Maybe surprisingly for a country which has traditionally overcome its limited second language capability by slowing its speech and raising its voice, it is not the UK which is in the news for challenging an EU jobs list advertisement requiring candidates to possess certain foreign language skills.

Instead it is Italy and Spain which have taken on a ruling that the list’s requirement for applicants to possess one EU language including a reasonable facility in French, German or English.  The effect of that condition is that if you are Italian or Spanish, you need one of those languages as well to get on the list, but if you have English, French or German, that would be enough by itself.  The EU’s argument in defence is that possession of one of those “key” languages shows that you are most readily employable (a not unreasonable position, one might think, at least based on a 2012 EU survey showing them to be by some margin the most spoken languages in the region), and also that it facilitates correspondence between the candidates and the European Personnel Selection Office responsible for the list (EPSO).

The General Court of the EU was unimpressed.  The requirement was discriminatory against those whose first languages were not English, French or German, it said.  In addition, any correspondent with an official EU body like EPSO has under EU rules a right to communicate and be replied to in the EU language of his choice.  The EPSO language conditions were therefore ruled unlawful.

This is very much a case on its own facts, in particular because of the EU’s own rules about the use of Member State languages in its workings.  It does not mean that all language requests in job adverts are discriminatory.  In particular, it does not in any way prevent employers from specifying bi- or multi-lingual candidates where the need for those skills can be objectively demonstrated.  This might be a product of the geographical location of Head Office, suppliers, actual or intended customer base, etc., or it may be the language of a substantial part of the workforce. In addition, the employer would need to show the requirement for the employee actually to deal with Head Office, suppliers, employees, etc., in that language, to show that the need for those skills is real and not hypothetical or fanciful.  The same applies to any stipulation made as to how good those language skills must be – if you assume that the greater becomes the level of fluency required the more likely you are to exclude natives of other countries, the greater the burden on the employer to  show why it is necessary.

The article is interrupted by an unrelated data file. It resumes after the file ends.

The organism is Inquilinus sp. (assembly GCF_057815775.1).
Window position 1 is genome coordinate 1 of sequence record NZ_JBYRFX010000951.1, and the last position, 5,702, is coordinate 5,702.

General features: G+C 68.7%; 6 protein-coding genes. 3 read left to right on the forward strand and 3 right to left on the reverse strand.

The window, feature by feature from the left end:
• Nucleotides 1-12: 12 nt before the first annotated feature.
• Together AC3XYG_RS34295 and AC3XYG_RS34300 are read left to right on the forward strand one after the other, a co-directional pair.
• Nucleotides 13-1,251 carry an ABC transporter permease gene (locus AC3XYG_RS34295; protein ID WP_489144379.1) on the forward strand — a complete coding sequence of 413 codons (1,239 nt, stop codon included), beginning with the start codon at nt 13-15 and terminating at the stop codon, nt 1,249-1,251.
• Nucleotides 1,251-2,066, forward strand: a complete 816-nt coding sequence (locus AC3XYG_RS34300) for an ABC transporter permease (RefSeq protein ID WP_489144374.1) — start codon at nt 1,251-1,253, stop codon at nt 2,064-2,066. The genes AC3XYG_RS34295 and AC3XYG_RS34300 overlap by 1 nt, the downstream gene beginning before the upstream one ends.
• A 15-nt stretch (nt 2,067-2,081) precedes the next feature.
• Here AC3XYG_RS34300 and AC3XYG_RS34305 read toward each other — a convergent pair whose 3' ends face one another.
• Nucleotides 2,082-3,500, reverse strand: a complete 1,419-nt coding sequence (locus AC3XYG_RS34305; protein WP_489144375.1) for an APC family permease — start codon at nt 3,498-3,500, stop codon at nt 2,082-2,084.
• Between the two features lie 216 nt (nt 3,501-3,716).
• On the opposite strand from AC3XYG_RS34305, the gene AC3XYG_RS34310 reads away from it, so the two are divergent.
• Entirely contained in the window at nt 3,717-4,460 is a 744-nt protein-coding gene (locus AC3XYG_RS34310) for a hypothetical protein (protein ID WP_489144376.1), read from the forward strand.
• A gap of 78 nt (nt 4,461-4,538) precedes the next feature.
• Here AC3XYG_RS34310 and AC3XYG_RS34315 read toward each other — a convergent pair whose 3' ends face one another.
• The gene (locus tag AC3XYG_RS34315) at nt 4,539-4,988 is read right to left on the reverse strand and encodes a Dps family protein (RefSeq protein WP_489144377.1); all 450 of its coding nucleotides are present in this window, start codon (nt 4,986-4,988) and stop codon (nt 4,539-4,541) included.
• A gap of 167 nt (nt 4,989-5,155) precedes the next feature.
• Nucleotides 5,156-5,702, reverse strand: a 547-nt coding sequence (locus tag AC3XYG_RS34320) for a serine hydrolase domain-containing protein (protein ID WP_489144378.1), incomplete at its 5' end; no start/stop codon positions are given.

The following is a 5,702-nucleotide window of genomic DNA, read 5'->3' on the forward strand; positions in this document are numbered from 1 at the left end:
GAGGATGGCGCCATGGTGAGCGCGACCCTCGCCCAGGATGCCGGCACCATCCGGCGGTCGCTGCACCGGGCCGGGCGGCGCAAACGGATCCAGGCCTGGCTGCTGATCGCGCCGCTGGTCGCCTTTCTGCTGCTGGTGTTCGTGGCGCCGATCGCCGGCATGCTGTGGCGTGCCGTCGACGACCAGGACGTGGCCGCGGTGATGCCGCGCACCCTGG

It is not a requirement that the recruiting employer shows that the role in question cannot be performed at all without those language skills.  However, it should be able to show why possession of them would be materially more beneficial to the business than not.  This might include factors such as speed and accuracy of communications, limiting of losses in translation, helping customers and targets feel served by someone who understands them, etc.

Such factors will vary in importance between employers but there is no reason in principle  why possession of a particular language (perhaps even to the exclusion of those who don’t have it) should not be more valued by some businesses than technical competence or satisfaction of other parts of the job specification.  The key to avoiding discrimination claims in those circumstances will be to put a statement of that that importance front and centre as a criterion in the literature around the recruitment.  If is pulled out of nowhere at the last moment to disqualify a person who might otherwise reasonably have seen him/herself as the best candidate, there is obvious scope for the drawing of inferences by an Employment Tribunal that the language requirement is an afterthought only, not a genuine part of the selection decision.

Surprise statistical fact of the day: despite its less than glorious reputation in this area, the UK is not the least competent speaker of other languages in the EU, said that same EU survey.  Gold and silver on that issue go to Hungary and Italy respectively, while the UK shares a lowly bronze with Portugal.